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Sustainability

Factory Workers

Workers in our suppliers’ factories play a central role in our sustainability program.

It was our concern for the well-being of workers in our factories that led us to establish our "Workplace Standards", the supply chain code of conduct, which covers workers’ health and safety and provisions to ensure environmentally sound factory operations. A number of topics related to the workers' well-being are of special interest to our stakeholders. These range from fair wages, child labor and freedom of association to health and safety.

 

FAIR COMPENSATION

The idea of a living wage is that workers and their families are able to afford a basic, but decent, standard of living that is considered acceptable by society at its current level of economic development.  Fair compensation goes deeper. It considers the fairness of the wage that a worker is paid  by benchmarking whether wages: are paid regularly and on time, include the legal minimum, allow decent living standards, reflect a worker’s performance and skills, reward overtime, follow price increases paid for the products they are making, are linked to their employer’s profits and sales, reflect changes in work technology, are negotiated individually or collectively with workers, are clearly and formally communicated to workers.

WAGES, BENEFITS AND COMPENSATION: As a responsible business we do not want the workers employed in our supply chain to face hardship in their daily lives. Our aspiration, as set out in the core principles of our Workplace Standards, is that workers earn enough for their basic needs and also have income remaining to cover their discretionary spending as well as savings. We seek business partners who progressively raise employee living standards through improved wage systems, benefits, welfare programs and other services which enhance quality of life. The question of calculating and paying fair compensation within global supply chains is complex. Wages are determined by the general economic conditions and cost of living in a country, national laws, the size and availability of its workforce, a worker’s skill level, the nature of the industry or sector and the competitiveness of the employer. We do not determine what factories pay their workers but we oblige employers to pay compensation that is legally required or has been freely negotiated through a collective bargaining process. As a buyer, we influence a factory’s ability to pay its workforce their wages in two ways:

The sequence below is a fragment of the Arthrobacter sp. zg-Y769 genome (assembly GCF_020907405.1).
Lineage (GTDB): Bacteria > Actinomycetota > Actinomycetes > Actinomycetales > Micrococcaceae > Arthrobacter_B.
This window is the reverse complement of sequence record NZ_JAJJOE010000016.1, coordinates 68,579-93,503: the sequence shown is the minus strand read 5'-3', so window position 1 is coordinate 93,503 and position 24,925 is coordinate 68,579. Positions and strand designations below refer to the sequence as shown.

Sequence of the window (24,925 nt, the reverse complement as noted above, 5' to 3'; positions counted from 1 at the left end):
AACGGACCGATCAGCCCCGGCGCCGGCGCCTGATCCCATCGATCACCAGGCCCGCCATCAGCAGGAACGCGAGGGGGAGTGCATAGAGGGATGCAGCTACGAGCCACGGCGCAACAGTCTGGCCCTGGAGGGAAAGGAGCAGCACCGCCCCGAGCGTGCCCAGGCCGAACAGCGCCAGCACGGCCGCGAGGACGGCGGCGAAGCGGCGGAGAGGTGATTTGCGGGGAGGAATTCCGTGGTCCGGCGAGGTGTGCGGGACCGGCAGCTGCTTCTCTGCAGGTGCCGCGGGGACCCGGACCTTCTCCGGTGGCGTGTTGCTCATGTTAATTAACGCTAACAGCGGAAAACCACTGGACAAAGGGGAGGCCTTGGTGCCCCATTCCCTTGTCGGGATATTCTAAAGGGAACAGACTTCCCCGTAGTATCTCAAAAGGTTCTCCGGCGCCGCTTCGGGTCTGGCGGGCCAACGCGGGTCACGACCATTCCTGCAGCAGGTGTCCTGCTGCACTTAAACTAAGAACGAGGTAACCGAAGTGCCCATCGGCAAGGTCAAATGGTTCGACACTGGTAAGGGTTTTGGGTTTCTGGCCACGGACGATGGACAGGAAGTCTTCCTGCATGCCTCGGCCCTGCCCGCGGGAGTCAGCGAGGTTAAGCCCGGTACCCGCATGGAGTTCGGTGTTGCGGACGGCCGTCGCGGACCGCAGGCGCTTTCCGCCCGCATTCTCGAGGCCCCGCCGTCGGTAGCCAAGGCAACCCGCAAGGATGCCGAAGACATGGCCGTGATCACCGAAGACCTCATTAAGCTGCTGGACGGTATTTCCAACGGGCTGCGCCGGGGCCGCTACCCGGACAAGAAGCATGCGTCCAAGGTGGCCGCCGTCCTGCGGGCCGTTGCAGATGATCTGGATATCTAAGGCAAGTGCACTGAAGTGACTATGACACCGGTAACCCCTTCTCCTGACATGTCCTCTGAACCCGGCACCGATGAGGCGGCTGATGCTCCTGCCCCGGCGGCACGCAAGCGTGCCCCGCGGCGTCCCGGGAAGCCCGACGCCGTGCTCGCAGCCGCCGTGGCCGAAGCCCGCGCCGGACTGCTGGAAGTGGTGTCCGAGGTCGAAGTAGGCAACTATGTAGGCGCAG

• in the prices we pay for products;
  • by sourcing and buying those products responsibly.



 

 

VULNERABLE GROUPS

Although everyone’s human rights and fundamental freedoms must be respected and upheld, particular attention must be given to vulnerable groups, minorities, or those whose circumstances open them up to exploitation or the abuse of their rights. It is for this reason that we have developed specific programs and initiatives to address topics such as child labor, migrant labor, trafficking and forced labor, and women’s rights. These initiatives are summarized below.






 

 

FREEDOM OF ASSOCIATION AND INDUSTRIAL RELATIONS